In a study that’s been about 20 years in the making, researchers now have evidence that humans started their relationship with honeybees much earlier than previously thought. In fact, we’ve been relying on honeybees, a species that is currently on the decline, for about 8,000 years and counting.
Aside from the honey they obviously produce, honeybees are also a great source of beeswax and serve as pollinators. Today’s humans keep these bees in hives, with the species being mostly domesticated, but back in the Neolithic age, about 8,000 years ago, honeybees were wild animals. Their relationship with humans was gleaned from beeswax residue found in the era’s pottery from different parts of the world, which suggests that humans were using bees for their wax that far back.
According to lead author Melanie Roffet-Salque of the University of Bristol, the study includes analysis of pottery dating as far back as two decades ago. This separate research was mostly led by University of Bristol biogeochemistry professor Richard Evershed. On some occasions, Evershed’s team would look for traces of other residue, such as milk, but they would make it a point at all times to take note of other types residue discovered, beeswax included. They then decided to look at all the beeswax evidence gathered to that point, and tried to analyze these traces gathered through the years.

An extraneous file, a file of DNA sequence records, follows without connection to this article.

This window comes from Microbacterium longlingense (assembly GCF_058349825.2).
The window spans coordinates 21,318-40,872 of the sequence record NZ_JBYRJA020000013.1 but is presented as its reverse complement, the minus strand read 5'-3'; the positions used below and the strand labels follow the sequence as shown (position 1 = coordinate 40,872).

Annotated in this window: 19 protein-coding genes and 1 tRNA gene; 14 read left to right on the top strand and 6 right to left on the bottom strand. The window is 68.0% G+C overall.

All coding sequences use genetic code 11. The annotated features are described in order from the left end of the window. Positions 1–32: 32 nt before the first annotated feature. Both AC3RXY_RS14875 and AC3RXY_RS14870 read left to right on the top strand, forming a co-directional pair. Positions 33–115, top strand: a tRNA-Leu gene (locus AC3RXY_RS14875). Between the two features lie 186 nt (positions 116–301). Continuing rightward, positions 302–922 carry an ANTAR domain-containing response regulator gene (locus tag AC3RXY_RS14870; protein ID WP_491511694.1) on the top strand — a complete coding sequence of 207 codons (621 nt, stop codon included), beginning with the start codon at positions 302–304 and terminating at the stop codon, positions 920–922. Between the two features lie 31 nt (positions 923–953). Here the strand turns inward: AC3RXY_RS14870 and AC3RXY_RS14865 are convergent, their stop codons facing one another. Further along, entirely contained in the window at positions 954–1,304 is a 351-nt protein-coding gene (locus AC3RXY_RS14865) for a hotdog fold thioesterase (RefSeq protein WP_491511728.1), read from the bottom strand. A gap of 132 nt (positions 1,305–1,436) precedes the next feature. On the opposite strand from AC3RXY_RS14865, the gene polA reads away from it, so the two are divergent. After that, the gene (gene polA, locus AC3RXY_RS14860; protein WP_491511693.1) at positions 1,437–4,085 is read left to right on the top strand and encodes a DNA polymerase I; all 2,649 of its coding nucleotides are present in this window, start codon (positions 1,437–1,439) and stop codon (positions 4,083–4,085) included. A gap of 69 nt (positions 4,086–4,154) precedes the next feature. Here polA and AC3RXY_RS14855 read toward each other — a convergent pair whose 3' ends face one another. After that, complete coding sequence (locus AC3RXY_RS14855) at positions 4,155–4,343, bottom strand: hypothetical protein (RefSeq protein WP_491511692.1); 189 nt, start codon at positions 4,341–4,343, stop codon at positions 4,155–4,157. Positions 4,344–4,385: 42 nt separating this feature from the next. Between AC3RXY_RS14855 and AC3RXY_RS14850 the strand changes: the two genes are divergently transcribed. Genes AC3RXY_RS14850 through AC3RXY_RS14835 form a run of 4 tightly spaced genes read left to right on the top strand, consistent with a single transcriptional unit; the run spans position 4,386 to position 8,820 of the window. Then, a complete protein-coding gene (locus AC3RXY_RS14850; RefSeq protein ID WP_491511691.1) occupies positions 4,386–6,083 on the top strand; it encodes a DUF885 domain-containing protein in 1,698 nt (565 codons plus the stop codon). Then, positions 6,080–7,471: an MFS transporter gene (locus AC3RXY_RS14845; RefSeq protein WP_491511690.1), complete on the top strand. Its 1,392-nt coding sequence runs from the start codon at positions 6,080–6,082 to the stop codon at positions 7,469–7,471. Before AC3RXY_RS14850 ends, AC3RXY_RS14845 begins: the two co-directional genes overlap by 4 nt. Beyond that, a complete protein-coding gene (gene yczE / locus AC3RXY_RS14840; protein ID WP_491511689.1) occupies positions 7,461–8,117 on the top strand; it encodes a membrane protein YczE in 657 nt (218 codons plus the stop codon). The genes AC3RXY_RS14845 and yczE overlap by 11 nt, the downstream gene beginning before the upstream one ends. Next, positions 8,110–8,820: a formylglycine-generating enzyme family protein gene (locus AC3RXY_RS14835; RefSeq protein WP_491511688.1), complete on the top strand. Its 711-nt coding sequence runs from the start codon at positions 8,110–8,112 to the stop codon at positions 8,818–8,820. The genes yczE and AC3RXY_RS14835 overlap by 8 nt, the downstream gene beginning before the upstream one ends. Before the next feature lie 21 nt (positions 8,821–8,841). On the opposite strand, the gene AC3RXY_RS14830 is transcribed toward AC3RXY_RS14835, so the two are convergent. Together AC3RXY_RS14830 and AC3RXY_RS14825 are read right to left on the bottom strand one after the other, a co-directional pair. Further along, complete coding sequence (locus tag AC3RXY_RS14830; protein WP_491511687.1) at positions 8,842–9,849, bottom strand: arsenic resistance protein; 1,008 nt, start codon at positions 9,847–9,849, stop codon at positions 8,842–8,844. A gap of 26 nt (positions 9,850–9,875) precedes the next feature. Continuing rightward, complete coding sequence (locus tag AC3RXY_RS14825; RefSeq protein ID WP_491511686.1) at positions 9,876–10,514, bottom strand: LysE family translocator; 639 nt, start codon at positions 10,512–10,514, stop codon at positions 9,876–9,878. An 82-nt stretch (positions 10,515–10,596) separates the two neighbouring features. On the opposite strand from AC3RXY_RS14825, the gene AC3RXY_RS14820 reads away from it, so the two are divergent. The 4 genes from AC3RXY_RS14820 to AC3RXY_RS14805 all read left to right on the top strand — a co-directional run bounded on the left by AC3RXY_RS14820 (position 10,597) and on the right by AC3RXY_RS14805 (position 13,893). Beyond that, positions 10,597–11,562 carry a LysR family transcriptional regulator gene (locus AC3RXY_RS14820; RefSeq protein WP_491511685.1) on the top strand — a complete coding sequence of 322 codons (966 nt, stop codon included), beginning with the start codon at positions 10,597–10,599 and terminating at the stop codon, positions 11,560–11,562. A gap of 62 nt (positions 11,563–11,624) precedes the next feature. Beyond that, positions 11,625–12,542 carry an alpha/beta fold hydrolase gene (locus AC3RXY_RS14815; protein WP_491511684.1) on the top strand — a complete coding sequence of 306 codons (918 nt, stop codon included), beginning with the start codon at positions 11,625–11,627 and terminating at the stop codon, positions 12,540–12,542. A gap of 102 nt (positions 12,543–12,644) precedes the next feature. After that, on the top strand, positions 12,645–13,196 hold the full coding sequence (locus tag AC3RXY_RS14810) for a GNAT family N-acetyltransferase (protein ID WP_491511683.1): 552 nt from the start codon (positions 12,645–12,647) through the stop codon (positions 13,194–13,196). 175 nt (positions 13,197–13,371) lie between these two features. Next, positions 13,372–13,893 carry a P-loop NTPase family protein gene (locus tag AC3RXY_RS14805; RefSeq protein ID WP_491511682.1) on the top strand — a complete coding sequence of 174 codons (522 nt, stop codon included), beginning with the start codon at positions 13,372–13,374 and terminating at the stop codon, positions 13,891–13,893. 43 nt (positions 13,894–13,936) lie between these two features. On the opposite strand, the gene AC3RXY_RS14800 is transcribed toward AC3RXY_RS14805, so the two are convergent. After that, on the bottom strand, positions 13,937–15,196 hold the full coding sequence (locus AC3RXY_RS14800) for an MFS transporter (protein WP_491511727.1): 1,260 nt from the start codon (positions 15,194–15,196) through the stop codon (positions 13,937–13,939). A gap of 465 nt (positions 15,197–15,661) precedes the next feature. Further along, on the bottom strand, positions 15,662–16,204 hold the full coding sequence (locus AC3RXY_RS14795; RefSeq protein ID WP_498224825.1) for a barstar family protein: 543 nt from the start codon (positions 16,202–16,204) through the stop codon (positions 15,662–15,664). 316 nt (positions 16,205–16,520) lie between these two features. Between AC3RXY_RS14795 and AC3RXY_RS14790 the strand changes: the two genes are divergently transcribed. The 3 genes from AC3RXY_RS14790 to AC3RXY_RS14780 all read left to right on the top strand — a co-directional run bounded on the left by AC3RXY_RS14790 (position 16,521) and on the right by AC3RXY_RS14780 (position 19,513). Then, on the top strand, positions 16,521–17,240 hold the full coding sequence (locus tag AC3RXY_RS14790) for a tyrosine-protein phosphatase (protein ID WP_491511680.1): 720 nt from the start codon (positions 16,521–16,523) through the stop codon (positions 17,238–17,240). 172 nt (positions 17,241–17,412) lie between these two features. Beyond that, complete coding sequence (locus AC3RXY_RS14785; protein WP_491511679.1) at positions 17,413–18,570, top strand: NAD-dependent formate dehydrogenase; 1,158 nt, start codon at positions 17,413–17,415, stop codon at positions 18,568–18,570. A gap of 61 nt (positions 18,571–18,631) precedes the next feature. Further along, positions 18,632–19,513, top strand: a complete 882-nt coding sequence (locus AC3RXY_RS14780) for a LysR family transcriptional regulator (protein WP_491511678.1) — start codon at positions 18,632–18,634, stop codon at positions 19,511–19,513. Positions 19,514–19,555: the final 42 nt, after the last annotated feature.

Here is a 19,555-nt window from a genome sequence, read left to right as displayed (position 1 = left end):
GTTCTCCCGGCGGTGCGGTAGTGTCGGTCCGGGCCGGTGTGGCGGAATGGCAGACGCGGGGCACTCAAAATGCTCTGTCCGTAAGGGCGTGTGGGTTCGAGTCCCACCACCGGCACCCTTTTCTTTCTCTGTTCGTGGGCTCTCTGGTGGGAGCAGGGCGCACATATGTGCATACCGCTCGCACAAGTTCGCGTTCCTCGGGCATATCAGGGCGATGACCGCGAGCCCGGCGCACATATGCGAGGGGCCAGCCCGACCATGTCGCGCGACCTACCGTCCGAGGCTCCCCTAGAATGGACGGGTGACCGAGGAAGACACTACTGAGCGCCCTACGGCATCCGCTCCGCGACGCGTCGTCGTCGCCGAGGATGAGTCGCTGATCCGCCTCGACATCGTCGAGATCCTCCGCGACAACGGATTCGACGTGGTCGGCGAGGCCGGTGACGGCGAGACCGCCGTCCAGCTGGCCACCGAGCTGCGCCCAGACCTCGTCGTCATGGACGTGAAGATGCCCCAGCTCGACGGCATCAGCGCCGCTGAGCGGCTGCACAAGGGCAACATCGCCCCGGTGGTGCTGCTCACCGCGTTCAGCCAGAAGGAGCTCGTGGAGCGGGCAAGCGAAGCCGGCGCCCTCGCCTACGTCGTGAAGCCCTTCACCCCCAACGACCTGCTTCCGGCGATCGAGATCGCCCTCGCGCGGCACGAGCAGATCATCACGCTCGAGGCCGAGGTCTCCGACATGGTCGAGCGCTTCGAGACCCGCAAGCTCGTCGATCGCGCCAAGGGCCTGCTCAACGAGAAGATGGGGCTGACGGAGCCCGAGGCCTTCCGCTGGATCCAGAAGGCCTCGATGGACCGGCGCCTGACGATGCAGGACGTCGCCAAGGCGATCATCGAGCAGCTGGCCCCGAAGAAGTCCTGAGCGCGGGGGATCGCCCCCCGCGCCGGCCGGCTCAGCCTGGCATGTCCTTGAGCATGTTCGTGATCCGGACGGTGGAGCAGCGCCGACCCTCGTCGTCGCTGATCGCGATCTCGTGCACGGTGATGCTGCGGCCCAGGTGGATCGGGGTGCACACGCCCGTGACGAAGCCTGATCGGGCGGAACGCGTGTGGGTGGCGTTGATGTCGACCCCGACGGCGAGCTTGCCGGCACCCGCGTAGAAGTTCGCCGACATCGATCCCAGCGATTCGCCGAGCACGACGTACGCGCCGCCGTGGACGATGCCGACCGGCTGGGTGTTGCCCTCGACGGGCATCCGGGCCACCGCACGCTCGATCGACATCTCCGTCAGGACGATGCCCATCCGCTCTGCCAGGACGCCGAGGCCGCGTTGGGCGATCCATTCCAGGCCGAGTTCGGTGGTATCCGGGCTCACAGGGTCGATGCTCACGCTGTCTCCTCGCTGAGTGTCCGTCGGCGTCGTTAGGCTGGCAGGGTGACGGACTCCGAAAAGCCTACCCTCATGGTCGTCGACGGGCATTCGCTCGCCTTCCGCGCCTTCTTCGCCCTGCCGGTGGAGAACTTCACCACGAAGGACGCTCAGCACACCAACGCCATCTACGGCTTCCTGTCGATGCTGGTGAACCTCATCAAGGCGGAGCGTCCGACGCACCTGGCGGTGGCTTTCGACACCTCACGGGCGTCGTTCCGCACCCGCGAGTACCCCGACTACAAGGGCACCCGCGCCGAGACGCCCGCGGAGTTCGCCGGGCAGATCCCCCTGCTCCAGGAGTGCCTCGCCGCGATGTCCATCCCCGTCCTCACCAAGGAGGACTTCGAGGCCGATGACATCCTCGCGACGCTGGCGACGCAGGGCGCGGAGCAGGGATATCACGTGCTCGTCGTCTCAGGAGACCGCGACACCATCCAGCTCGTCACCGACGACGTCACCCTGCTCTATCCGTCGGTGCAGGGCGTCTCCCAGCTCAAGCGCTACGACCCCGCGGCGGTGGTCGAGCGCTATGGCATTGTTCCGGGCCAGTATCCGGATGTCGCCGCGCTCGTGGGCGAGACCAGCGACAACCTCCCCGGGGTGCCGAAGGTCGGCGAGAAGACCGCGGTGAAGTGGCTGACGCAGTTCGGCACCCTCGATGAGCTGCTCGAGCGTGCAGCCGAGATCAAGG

The Neolithic pottery was found throughout Europe, but also in the Near East and in parts of North Africa. And the oldest evidence of beeswax was found in what used to be Asia Minor, dating back to the seventh millennium BC Other pottery samples had ranged from the seventh to the third millennium BC.
Simon Fraser University professor Mark Winston, who did not take part in the study, commented about how this discovery of a long-lasting human-honeybee relationship may serve as a wakeup call for honeybee conservation. The study, he said, “does demonstrate the close relationship that humans have had with honeybees for many thousands of years and suggests that the current crisis of honeybees is one that we should take very seriously, because it interferes with that close symbiotic relationship.”